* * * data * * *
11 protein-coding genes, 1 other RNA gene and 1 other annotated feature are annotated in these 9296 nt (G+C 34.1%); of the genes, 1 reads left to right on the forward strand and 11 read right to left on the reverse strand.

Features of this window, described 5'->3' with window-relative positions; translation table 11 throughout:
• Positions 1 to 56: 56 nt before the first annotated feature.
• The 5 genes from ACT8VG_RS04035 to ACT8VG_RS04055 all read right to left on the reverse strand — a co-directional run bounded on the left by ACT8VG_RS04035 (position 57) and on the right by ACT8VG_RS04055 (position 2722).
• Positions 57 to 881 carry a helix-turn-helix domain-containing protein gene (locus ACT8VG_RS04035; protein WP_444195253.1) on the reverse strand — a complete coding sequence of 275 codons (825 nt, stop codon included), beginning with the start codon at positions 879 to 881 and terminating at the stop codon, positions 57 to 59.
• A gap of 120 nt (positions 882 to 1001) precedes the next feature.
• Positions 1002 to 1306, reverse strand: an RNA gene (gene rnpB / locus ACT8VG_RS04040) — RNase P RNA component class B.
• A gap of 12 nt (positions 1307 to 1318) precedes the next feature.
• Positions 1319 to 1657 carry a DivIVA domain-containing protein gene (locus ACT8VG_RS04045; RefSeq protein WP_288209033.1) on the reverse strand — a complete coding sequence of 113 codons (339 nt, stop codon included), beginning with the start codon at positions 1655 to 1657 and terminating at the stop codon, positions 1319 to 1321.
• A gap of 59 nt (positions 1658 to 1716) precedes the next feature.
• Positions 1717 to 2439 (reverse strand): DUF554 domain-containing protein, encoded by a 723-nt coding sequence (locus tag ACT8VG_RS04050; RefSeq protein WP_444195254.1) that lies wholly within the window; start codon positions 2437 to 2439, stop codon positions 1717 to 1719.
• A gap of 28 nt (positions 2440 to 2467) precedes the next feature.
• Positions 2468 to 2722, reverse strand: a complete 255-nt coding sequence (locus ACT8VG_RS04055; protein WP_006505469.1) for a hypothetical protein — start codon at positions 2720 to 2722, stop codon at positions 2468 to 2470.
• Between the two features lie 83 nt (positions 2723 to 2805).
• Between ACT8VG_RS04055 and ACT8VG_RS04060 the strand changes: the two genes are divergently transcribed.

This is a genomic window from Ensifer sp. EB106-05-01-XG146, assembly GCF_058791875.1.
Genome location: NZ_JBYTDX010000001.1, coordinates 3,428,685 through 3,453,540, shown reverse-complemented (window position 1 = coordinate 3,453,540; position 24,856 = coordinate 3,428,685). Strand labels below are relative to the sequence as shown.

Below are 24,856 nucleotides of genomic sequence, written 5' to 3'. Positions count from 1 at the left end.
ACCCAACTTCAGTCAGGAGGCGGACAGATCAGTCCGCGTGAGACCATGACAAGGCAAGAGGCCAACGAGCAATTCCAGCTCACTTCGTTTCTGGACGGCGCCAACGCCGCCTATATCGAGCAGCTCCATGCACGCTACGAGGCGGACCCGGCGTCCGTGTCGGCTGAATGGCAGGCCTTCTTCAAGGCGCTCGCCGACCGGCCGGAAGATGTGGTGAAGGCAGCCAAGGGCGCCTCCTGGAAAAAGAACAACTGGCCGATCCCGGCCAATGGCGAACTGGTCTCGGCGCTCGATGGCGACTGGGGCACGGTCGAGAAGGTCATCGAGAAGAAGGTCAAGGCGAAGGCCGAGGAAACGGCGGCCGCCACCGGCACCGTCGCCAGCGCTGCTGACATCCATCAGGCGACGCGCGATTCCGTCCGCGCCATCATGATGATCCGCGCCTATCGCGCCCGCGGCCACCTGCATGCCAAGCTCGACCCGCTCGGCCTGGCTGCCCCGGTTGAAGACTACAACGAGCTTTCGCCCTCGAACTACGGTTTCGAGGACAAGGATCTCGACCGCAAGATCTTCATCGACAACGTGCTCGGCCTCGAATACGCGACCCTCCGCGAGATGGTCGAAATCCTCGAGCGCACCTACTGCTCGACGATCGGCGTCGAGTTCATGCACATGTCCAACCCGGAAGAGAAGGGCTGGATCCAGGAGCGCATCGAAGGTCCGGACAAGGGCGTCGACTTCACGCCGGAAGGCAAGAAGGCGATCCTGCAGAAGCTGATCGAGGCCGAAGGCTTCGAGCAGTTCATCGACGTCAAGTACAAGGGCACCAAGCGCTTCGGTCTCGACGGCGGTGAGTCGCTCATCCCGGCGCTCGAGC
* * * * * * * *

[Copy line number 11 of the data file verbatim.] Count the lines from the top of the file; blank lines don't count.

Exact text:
• Positions 1717 to 2439 (reverse strand): DUF554 domain-containing protein, encoded by a 723-nt coding sequence (locus tag ACT8VG_RS04050; RefSeq protein WP_444195254.1) that lies wholly within the window; start codon positions 2437 to 2439, stop codon positions 1717 to 1719.